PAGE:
The Incredible Shrinking Bond Forfeitures: At This Rate, County Will Owe Bondsmen Money

JenkinsBondPresser1.jpg
Photo by Brantley Hargrove
On Sunday the daily reported that Dallas County had some $35 million in outstanding bond forfeitures. Oh, but wait: Yesterday Dallas County Judge Clay Jenkins shot back, calling the number a "gross misinterpretation of the true nature and totality of the bail bond forfeiture challenge facing Dallas County." The "legally collectible" amount was but a fraction of what was reported over the weekend -- more like a cool $6 mil, if that, Jenkins said.

Whip out your calculators, Friends of Unfair Park, and prepare for some long division, because the actual number that is realistically, practically and -- oh, yeah -- legally available is less than $500,000, according to an estimate from the county Auditor's Office. Yes, we know.

The $35 million represents all bond forfeitures dating back to 1959, Jenkins told the assembled media at a presser in the Dallas County Administration Building this morning. (Commissioner Mike Cantrell, who was scheduled to attend, was apparently in a civil service hearing, so he couldn't make it.)

For now, we'll resist the temptation to wonk out (though there are spreadsheets after the jump) and instead say that it's a case of old-school accounting, antiquated IT and one hand -- the criminal court judges, the county clerk's office, the county commissioners and auditors -- having no clue what the other hand is doing.

Now, after decades of this, the county can't collect on a bunch of old bad debt. So Unfair Park asked Jenkins about the distinction between the "legally collectible" forfeitures and the money the county has to kiss goodbye.

According to Jenkins, if the forfeiture has been outstanding for more than 10 years and no lien or writ of execution has been filed, the money's gone. If some smokehound got a personal recognizance bond and didn't show, good luck collecting anyway. If a guy ends up in prison, stamping license plates won't do much to settle up that debt with the county. These are the forfeitures little can be done about. How much of the pie they comprise is another question entirely.

But, Unfair Park inquired, is it possible that, seeing how nobody knows what everyone else is doing, that some bonds got paid, but notations weren't made in the right place?

"That is true," Jenkins replied. "We've found that already in some cases. Of that $35 million, that again just represents every figure on the computer since 1959, we found some situations where, because our computers are not communicating with one another, it shows paid on one and not on the other. So, does that make it as clear as mud?"

Yes, Your Honor, it does.

So what's to be done?

Jenkins: Yadda, yadda, my predecessor let things go to shit. Meanwhile, the county plans on hiring law firms that work on a contingency basis and specialize in collections. And a task force composed of all the previously uncommunicative arms of county government will now create some protocols. Jenkins said he's headed to Portland, Oregon, shortly, hoping someone can set the county up on the Cloud -- maybe Google? -- so they can link up digitally.

He also plans to shop around for some new software, though he noted it may be easier said than done -- like maybe nearly 3 years down the road. Why so long, Unfair Park asked?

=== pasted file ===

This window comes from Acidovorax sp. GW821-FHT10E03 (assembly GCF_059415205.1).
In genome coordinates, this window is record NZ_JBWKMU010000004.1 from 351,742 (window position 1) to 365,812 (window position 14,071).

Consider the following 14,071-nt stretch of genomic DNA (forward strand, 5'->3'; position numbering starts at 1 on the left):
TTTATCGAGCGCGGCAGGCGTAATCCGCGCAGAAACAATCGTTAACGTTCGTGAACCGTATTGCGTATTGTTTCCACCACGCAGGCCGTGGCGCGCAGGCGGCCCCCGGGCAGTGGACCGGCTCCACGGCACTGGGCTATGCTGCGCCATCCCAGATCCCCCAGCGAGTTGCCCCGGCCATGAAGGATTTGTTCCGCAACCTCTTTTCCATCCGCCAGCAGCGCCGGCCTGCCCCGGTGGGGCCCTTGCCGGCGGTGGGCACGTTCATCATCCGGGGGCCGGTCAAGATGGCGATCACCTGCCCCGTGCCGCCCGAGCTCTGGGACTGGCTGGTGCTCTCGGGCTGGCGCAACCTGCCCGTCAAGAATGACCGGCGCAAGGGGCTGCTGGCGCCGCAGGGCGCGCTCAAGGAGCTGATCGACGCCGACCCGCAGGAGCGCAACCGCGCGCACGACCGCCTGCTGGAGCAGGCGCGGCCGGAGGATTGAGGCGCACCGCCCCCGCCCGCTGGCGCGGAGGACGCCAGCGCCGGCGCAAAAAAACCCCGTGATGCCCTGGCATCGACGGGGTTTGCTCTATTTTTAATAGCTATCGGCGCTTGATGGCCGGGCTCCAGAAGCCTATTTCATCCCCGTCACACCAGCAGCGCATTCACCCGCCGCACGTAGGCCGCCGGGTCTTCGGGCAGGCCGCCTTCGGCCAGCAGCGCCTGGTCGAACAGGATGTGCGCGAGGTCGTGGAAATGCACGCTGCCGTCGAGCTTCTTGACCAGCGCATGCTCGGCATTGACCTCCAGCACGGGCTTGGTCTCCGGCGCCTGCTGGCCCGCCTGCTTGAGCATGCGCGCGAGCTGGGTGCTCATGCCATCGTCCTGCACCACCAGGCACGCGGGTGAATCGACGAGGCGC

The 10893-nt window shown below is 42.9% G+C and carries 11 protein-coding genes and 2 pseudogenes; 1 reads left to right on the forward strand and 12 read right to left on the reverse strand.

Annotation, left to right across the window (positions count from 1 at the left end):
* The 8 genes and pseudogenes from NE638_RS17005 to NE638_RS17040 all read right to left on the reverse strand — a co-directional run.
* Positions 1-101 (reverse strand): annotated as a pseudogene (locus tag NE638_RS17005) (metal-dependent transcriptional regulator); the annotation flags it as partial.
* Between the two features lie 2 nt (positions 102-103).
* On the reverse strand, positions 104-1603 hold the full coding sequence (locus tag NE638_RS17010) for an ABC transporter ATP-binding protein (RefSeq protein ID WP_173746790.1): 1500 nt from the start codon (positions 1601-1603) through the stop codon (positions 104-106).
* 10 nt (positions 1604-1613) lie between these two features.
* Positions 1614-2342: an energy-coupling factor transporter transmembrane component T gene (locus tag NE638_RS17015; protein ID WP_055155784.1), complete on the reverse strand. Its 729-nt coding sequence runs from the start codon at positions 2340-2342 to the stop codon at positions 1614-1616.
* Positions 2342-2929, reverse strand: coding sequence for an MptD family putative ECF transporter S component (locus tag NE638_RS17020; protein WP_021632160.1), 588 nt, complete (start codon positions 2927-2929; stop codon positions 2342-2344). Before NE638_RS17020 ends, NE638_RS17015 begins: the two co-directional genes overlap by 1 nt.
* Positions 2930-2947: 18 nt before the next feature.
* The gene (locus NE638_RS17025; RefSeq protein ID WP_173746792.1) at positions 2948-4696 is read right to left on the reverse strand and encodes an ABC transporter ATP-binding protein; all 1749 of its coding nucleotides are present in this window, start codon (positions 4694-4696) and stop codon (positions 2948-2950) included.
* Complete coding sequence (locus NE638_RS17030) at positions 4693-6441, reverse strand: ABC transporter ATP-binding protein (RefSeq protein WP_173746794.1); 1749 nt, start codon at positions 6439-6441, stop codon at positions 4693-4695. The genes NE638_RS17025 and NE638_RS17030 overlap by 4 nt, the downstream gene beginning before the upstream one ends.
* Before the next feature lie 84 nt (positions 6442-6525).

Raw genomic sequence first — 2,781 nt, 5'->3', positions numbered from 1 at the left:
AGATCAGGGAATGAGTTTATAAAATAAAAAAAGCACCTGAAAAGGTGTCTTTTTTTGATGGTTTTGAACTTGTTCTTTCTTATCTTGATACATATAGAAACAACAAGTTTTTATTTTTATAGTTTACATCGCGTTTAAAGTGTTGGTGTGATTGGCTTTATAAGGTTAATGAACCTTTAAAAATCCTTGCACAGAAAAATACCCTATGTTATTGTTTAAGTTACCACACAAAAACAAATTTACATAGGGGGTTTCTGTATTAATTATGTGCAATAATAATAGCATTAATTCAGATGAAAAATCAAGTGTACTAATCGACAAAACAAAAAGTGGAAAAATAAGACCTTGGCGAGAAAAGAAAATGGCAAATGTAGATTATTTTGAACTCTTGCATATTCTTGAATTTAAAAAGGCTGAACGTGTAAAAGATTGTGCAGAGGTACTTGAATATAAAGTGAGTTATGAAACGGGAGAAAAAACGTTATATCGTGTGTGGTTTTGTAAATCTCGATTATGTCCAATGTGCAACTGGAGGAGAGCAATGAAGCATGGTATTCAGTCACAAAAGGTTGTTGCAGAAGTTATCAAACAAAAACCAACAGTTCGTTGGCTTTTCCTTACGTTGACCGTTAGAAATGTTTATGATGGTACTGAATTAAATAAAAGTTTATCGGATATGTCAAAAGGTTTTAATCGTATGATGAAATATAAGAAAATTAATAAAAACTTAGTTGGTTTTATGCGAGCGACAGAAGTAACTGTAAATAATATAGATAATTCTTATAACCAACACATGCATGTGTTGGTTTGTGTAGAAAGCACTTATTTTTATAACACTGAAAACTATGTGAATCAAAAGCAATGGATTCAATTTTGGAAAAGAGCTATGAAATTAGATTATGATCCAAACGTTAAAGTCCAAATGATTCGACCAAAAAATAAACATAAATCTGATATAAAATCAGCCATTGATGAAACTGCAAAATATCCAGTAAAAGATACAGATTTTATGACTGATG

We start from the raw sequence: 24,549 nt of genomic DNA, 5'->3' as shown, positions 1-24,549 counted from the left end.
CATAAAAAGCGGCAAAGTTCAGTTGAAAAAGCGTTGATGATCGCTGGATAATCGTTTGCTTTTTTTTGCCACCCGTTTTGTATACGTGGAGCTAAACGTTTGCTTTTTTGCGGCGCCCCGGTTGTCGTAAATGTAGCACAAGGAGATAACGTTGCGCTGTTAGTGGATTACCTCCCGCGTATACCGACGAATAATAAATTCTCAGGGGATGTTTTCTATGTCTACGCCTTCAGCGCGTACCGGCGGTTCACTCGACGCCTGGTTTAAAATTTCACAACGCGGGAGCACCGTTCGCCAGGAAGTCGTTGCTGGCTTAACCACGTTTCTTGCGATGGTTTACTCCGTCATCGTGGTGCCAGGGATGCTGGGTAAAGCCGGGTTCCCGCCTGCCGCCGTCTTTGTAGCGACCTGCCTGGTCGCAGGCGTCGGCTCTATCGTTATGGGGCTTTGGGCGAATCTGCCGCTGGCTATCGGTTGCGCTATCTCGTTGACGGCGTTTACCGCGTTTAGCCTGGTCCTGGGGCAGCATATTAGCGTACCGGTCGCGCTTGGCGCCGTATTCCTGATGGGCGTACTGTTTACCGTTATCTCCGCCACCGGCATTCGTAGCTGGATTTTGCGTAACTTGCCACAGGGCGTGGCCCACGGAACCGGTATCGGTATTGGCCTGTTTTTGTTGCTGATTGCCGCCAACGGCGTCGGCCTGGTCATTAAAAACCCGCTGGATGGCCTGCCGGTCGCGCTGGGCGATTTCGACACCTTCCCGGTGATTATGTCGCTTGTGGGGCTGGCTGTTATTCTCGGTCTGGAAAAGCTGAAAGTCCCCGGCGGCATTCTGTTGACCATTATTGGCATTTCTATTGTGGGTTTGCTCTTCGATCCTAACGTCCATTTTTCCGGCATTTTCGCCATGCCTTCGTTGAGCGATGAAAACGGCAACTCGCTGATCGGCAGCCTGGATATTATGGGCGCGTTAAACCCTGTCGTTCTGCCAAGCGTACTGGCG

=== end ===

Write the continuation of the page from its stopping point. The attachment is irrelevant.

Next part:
"Problem is, whether you sell radios or dresses, the software you need is pretty uniform," Jenkins began. "But in government, the way we handle bond forfeitures is different than the way Oklahoma or Missouri handle that. So there's a very small group of people out there who want to buy your software, so software companies are not itching to build something for us."

It may also take a little longer, he said, because he's communicating with some of the surrounding counties. Eventually, the county would like to sell the software to some of the 'burbs. So, we guess that's one way to bridge the gap between a half mil and 35 mil.Bond Forfeitures Cnty CtsBond Forfeitures District Ct

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24 comments
Bailman2008
Bailman2008

Sorry excuse for how public servants are supposed to conduct themselves.  A large amount of bondsmen give hearty donations to those in power and especially gifts to those that assist them with forgiving bond forfeitures that they owe or altoghether just setting them aside so no one finds them.  It happens everywhere and as long as you have humans running the nuthouse it will always happen.  Just make sure and punish those that do the deed.  I would suggest that you take a look at who the major bond companies and attorneys, because they write bonds also and probably are the biggest recipients of favors, and review where some of their campaign donations went to.

La Piso
La Piso

Ya know that they are really doing? Clay, et al is burying the identities of who else owes the $35m. He only wants to go after the first $500,000 or even $6m. Who's name is on the list beyond that? Could it be Craig Watkins? Let's see the list of names as to who owes!!

RTGolden
RTGolden

Judge Jenkins: "But in government, the way we handle bond forfeitures is different than the way Oklahoma or Missouri handle that. So there's a very small group of people out there who want to buy your software, so software companies are not itching to build something for us."..........In layman's terms " They haven't come up with a washing machine big enough for the amount of laundering we have to do, but we're still hoping to find one"

Mike
Mike